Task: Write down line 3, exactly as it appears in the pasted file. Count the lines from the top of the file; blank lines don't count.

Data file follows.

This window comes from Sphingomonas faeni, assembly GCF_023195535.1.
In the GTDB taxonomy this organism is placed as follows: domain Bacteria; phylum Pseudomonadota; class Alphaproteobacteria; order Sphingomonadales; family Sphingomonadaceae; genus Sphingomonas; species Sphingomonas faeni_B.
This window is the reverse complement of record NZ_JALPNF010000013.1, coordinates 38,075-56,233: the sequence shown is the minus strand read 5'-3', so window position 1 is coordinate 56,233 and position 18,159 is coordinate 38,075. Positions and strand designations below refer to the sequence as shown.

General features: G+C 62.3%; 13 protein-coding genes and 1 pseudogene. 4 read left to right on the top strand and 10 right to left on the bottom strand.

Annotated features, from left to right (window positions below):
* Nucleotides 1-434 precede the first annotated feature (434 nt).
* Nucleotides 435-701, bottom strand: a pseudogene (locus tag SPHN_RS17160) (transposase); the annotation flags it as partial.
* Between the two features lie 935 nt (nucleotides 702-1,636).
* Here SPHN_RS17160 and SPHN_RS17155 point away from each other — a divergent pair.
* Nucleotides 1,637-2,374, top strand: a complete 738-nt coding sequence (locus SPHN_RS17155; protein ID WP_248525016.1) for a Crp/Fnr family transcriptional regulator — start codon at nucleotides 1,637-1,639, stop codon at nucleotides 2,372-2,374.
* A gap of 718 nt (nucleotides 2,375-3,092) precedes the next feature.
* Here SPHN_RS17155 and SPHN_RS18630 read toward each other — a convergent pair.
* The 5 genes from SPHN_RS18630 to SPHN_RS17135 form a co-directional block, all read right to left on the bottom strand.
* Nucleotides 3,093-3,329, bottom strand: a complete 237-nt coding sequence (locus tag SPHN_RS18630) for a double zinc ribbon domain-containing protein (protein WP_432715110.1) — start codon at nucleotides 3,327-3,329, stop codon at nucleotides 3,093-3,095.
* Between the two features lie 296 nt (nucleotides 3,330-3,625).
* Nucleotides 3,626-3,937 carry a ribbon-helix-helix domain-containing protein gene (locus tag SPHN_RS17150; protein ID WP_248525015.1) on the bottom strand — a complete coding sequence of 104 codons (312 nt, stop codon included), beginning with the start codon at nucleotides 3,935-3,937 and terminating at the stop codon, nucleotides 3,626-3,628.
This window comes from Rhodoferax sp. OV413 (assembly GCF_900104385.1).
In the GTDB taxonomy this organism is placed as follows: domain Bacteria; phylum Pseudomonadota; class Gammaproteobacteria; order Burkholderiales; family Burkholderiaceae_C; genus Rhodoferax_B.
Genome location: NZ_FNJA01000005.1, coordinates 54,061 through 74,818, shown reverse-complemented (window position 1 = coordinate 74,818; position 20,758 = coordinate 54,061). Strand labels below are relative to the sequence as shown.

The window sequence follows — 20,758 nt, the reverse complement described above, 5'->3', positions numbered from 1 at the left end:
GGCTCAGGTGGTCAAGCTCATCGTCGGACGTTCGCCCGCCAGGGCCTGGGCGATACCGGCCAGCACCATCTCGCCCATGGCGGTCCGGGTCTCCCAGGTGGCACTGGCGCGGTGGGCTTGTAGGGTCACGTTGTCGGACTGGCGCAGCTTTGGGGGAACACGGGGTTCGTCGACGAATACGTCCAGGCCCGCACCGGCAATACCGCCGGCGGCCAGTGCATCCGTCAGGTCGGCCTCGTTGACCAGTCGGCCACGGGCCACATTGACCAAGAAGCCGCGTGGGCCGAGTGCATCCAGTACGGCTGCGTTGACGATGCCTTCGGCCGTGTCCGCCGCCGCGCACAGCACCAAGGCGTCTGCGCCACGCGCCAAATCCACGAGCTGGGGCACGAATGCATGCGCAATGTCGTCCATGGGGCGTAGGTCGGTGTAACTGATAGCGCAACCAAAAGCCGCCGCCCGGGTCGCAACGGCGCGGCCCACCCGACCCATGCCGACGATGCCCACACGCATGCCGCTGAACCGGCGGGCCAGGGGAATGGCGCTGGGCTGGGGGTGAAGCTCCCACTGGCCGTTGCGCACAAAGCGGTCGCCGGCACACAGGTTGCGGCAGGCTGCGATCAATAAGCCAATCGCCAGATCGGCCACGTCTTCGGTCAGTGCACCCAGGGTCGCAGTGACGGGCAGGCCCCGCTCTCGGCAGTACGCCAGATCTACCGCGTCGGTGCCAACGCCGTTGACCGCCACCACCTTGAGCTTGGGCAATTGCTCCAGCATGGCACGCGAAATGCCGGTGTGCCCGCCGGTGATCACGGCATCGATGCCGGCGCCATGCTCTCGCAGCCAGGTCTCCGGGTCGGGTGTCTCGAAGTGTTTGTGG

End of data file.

This window is the reverse complement of record NZ_JALPNF010000013.1, coordinates 38,075-56,233: the sequence shown is the minus strand read 5'-3', so window position 1 is coordinate 56,233 and position 18,159 is coordinate 38,075. Positions and strand designations below refer to the sequence as shown.